This claim runs counter to the one that we usually tell ourselves about the fascination or allure of motion pictures, but are we so sure that he is wrong on this score? And if so, how to explain the fact that the appeal of Tarkovsky’s work not only remains undiminished nearly 30 years after his death but has continued to grow in stature over the last decade (as is evident from the ever-expanding number of publications dedicated to his work as well as the top ten appearance of Mirror in the Sight and Sound poll, 37 years after it was released)? Remember too that when Tarkovsky speaks of time he is not attempting to delimit the meaning or significance one can attribute to his film, or anyone else’s film. How could he, when the impermanence or flux of time means, among other things, that each screening of a Tarkovsky film such as Mirror is itself a unique event, an event that would not exist but for Tarkovsky but which also exists as an entity in its own right, or comes to exist in its own right over the course of the film’s 108-minute duration, where an image slowly materialises, makes its presence felt, and then vanishes from the screen, but not from the mind’s eye where it leaves a permanent impression; an impression that is renewed, modified, transformed with each successive viewing of the film.



  1. Andrei Tarkovsky, Sculpting in Time: Reflections on the Cinema, trans. Kitty Hunter-Blair, University of Texas Press, Austin, 1994, p. 129.
  2. It is this autobiographical dimension that makes the film qualitatively distinct from other works with which it otherwise could be said to share certain themes or concerns, such as The Tree of Life (Terrence Malick, 2011), which also attempts to render manifest the line that connects one family to the world (except, of course, that in Malick the world we are shown doesn’t simply run parallel to the lives of the characters; it proceeds it by billions of years, prior to the appearance of the first organism). Mirror is far more interesting in this regard because it also asks us to reflect – at one and the same time – on the fluctuating line between fiction and non-fiction, between subjectivity and objectivity, which is particular to the medium of film.
  3. An early cut of the film included a less abstract shot of Tarkovsky, but he decided it would work better if his presence were not made so explicit or direct.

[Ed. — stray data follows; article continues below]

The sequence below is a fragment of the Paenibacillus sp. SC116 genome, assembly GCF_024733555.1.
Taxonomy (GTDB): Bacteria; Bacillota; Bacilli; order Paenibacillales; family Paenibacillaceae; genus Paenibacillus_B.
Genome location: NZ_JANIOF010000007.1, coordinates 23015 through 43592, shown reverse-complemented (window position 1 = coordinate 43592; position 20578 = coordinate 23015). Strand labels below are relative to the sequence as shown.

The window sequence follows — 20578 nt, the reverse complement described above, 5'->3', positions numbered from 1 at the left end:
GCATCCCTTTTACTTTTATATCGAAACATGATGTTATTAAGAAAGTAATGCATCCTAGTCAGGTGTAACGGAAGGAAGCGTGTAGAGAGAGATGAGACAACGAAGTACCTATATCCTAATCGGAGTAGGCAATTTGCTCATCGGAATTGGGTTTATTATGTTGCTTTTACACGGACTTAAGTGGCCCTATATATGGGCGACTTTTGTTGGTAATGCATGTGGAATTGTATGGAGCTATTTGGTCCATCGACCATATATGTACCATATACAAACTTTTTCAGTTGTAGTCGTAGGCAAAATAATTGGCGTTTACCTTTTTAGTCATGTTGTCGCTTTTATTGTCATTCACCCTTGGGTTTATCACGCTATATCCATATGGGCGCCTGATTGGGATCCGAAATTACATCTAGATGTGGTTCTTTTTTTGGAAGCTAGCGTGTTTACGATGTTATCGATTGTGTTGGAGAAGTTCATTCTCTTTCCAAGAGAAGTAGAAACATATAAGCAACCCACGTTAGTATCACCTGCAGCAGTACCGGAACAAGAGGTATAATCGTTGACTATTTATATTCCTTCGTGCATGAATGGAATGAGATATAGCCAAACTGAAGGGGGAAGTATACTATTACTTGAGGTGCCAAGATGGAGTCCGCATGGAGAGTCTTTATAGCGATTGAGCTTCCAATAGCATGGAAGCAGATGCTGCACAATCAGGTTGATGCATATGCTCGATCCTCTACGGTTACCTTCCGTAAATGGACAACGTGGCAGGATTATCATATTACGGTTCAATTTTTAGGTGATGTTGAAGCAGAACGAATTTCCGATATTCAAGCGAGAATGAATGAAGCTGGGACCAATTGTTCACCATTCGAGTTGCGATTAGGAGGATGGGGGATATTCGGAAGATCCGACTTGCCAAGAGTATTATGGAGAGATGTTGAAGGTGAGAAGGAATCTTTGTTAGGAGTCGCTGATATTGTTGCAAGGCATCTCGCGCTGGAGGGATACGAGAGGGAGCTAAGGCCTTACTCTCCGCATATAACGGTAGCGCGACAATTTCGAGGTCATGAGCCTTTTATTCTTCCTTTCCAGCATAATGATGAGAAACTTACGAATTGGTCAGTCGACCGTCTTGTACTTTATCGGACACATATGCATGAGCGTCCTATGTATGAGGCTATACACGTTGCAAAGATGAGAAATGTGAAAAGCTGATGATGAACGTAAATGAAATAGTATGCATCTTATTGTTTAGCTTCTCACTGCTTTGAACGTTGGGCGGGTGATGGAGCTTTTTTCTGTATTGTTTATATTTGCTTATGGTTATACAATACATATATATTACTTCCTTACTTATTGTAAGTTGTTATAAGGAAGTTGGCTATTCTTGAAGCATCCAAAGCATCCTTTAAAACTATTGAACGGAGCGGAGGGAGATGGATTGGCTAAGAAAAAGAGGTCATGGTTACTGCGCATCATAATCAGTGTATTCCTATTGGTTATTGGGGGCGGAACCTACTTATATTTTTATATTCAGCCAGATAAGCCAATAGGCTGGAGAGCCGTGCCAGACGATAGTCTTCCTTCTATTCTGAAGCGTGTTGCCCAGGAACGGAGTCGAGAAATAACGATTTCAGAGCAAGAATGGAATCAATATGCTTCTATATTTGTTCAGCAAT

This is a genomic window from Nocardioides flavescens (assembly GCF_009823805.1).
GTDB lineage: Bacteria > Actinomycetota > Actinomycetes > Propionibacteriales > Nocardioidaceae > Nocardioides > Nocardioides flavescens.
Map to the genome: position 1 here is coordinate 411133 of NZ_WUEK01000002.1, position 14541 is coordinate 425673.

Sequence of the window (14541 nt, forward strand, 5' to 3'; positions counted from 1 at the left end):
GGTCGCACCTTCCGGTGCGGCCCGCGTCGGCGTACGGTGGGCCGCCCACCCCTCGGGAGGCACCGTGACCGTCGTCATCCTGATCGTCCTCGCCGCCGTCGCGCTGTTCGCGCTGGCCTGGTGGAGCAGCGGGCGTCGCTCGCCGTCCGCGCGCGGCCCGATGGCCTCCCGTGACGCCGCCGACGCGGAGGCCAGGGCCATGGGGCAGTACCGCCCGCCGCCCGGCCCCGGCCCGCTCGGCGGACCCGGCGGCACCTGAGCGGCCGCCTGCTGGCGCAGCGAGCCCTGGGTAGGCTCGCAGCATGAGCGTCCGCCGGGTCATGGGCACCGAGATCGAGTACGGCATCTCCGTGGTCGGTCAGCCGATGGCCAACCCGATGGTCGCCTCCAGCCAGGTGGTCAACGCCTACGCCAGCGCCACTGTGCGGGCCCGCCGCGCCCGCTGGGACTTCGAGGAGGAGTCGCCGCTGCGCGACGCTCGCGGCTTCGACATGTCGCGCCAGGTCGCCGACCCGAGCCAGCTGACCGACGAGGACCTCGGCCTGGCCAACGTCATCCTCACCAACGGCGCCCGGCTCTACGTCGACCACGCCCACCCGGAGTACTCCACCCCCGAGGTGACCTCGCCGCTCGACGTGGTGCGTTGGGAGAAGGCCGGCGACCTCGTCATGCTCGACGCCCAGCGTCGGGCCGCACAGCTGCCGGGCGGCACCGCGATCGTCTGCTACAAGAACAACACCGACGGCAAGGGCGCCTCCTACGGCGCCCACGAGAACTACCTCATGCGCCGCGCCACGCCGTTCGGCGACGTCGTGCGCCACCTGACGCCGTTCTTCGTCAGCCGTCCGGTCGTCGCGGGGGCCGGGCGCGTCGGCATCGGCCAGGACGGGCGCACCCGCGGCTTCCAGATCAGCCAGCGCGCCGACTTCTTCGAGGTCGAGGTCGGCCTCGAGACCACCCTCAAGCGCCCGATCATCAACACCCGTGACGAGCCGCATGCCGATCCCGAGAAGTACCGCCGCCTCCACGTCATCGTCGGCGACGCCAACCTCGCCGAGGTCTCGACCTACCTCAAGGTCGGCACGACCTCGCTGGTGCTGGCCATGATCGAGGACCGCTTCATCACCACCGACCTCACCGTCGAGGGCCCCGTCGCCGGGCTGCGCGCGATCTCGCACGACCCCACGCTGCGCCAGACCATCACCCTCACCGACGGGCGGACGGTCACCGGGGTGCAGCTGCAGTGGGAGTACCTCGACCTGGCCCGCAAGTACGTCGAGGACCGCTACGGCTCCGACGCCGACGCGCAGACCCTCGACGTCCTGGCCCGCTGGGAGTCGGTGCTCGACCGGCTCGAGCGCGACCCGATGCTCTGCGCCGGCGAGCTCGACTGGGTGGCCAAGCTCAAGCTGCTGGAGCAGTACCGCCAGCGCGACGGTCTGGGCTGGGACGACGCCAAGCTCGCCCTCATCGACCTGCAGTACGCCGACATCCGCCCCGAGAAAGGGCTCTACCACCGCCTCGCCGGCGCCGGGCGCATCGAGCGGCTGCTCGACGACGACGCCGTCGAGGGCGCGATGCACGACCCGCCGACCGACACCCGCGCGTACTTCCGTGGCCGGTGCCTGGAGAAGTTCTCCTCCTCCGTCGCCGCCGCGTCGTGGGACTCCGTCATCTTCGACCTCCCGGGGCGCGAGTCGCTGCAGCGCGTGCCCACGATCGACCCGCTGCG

4. Robert Bird, Andrei Tarkovsky: Elements of Cinema, Reaktion Books, New York, 2008, p. 136.
  5. In both cases, the use of the same actor to play two roles is meant to create parallels between the set of characters they are asked to portray: Alexei’s ex-wife and his mother; the young Alexei and his son Ignat.
  6. Tarkovsky quoted in Bird, p. 109.
  7. Tarkovsky, p. 69; emphasis mine.
  8. Tarkovsky, p. 63.

Zerkalo/Mirror (1975 USSR 108 mins)

Prod Co: Mosfilm Prod: Erik Waisberg Dir: Andrei Tarkovsky Scr: Aleksandr Misharin, Andrei Tarkovsky Phot: Georgi Rerberg Ed: Lyudmila Feyginova Prod Des: Nikolai Dvigubsky Mus: Eduard Artemev

Cast: Margarita Terekhova, Oleg Yankovsky, Filipp Yankovsky, Ignat Daniltsev, Nikolay Grinko, All Demidova, Anatoli Solonitsyn, Larisa Tarkovskaya, Arseny Tarkovsky (poems)

About The Author

Sam Ishii-Gonzales is Assistant Professor in the School of Media Studies at the New School University in New York City, where he teaches courses on aesthetics, media theory and film production. He is the co-editor of two books on Alfred Hitchcock and has published essays on a variety of artists and philosophers, including Francis Bacon, Henri Bergson, Claire Denis, Gilles Deleuze and David Lynch. His writings have been translated into Hungarian and Italian. His current book project is entitled “Being and Immanence: Towards a Cinema of the Non-Actor”. It considers the different uses of the non-actor throughout cinema history and the relevance of this figure for understanding the ontology of film. He is also working on a short experimental film (“Phantom’s Due”) and a video essay based on the writings of Robert Bresson.